I’d probably just read more books. That, and I would hook up ye olde Super Nintendo and play old ass RPG’s from my childhood. They never get boring.

SQUEEKY2's avatar

The only thing that would make my life more difficult would be the loss of my cell phone for work,breaking down out in the middle of nowhere and have to try and stop someone so I could get to a phone and get help.
The rest would be a plus, would get out more, exercise be outside visit more friends.

livelaughlove21's avatar

My job would be very hard to do. I most likely wouldn’t be in touch with anyone but my husband and parents on a regular basis. I’d be bored a lot more often. I’d never be able to get anywhere I’ve never been.

chyna's avatar

I would have to learn to read a map.

mrentropy's avatar

I would have to buy a map and get out more often. Also, I would be jobless.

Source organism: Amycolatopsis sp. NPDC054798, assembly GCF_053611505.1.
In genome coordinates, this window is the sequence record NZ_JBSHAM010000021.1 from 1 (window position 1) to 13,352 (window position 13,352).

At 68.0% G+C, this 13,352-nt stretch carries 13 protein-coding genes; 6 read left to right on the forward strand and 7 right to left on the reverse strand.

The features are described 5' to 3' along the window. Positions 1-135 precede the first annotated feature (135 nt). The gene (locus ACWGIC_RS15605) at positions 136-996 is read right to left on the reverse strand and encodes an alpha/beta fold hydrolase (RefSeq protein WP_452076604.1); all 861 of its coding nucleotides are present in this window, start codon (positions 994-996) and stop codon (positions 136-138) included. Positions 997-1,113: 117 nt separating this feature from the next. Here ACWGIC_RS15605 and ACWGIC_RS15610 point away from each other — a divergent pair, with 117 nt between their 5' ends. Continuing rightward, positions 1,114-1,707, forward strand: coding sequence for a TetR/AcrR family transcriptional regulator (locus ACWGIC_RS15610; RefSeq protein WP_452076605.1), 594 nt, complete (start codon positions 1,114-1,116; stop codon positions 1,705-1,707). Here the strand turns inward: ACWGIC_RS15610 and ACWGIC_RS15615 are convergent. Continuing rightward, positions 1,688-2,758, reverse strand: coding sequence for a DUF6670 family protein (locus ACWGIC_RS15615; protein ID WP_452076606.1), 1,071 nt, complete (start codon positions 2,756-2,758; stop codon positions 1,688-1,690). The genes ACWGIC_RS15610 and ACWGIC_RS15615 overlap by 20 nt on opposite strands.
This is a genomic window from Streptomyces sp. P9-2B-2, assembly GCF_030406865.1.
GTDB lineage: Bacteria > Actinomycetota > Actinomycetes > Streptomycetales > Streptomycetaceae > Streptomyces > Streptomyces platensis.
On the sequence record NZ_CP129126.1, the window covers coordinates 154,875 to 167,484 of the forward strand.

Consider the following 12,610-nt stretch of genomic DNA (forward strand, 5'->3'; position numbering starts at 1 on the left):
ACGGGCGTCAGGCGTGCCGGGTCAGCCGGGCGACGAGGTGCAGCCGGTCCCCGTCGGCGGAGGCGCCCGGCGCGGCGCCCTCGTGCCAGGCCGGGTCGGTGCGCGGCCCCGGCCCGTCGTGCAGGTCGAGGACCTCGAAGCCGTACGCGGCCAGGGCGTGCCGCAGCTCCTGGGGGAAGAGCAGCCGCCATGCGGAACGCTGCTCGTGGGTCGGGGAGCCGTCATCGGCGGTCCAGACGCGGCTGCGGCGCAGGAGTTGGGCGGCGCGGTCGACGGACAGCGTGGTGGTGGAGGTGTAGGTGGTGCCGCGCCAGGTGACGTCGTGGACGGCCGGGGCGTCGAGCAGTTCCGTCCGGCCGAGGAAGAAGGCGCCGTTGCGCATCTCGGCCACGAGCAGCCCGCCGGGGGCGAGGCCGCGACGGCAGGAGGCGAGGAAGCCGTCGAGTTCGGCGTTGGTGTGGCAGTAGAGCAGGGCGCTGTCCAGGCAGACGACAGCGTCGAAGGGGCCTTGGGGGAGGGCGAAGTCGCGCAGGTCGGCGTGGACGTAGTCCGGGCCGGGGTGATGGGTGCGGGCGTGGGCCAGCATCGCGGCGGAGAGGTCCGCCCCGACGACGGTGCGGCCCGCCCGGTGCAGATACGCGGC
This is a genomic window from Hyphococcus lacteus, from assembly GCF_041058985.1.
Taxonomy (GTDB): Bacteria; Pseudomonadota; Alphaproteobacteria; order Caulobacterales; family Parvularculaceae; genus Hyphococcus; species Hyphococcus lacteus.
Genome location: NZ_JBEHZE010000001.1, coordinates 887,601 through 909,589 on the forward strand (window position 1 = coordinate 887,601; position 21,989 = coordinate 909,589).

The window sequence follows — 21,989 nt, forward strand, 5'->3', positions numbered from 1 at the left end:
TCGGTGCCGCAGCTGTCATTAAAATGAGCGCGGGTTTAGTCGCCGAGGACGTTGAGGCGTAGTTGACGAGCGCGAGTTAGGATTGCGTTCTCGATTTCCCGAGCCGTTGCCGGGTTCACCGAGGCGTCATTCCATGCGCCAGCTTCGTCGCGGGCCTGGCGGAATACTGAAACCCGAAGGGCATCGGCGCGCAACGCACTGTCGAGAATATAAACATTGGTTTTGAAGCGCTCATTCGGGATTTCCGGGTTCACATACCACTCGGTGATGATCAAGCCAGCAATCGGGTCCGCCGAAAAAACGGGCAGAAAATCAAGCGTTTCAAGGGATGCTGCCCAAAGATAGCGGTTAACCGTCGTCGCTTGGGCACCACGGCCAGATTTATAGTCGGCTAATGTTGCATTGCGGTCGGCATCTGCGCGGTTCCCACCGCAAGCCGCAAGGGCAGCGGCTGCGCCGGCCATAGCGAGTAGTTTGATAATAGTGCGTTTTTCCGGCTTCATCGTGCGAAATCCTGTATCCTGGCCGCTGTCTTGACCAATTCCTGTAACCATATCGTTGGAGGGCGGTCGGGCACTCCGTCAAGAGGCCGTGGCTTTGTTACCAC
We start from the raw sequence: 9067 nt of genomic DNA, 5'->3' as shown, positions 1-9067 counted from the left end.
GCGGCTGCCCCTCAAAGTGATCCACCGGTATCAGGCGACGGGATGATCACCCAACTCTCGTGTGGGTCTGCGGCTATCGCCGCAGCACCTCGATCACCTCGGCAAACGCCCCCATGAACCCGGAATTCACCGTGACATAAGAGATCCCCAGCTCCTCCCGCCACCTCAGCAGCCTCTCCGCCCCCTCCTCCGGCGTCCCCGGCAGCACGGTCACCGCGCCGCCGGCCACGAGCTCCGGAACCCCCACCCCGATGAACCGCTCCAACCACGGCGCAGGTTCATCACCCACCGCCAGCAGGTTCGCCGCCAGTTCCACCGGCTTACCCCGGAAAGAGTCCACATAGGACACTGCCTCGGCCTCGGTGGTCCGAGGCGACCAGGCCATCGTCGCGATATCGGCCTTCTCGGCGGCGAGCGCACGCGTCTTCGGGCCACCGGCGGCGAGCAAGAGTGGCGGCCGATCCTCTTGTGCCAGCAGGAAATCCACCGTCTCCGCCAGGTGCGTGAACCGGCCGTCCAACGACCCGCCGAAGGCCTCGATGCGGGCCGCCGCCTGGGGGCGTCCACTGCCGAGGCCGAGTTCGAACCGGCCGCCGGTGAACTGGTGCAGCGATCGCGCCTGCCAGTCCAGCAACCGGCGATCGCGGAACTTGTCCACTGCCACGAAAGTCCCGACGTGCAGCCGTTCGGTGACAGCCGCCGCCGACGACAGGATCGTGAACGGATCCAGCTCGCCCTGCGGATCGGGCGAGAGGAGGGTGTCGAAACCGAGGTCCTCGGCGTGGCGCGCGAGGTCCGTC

ucme's avatar

That would be like divorcing the wifi, who gets custody of the broadband? #seperationanxiety #darkages

trailsillustrated's avatar

uhh I’d be a nervous mess that horrible feeling when you can’t find your phone, nothing to play with when bored…I’d hate it.

SecondHandStoke's avatar

I guess my penis would go back to being the first thing I reach for in the morning.

LornaLove's avatar

I’d have a super sparkling house, super clean laundry and probably look fantastic, as I’d spend hours doing my hair and face. (Bored). I’d cook really intricate recipes, workout, write letters on beautiful paper with a fountain pen. I’d also go for walks, get a dog, paint more and maybe write a novel.

I’d pull out all of the board games, card games and even mind games!

Wow! Maybe I should chuck it all in?

Mimishu1995's avatar

What’s life would be like to me?

In the past: nah, I have a lot of other entertainment to tend to. Cartoons, comics, novels… Oh! So much fun!

Now: not again! Hello again, military camp :’(

GloPro's avatar

@SecondHandStoke hahaha! You have two hands, you know.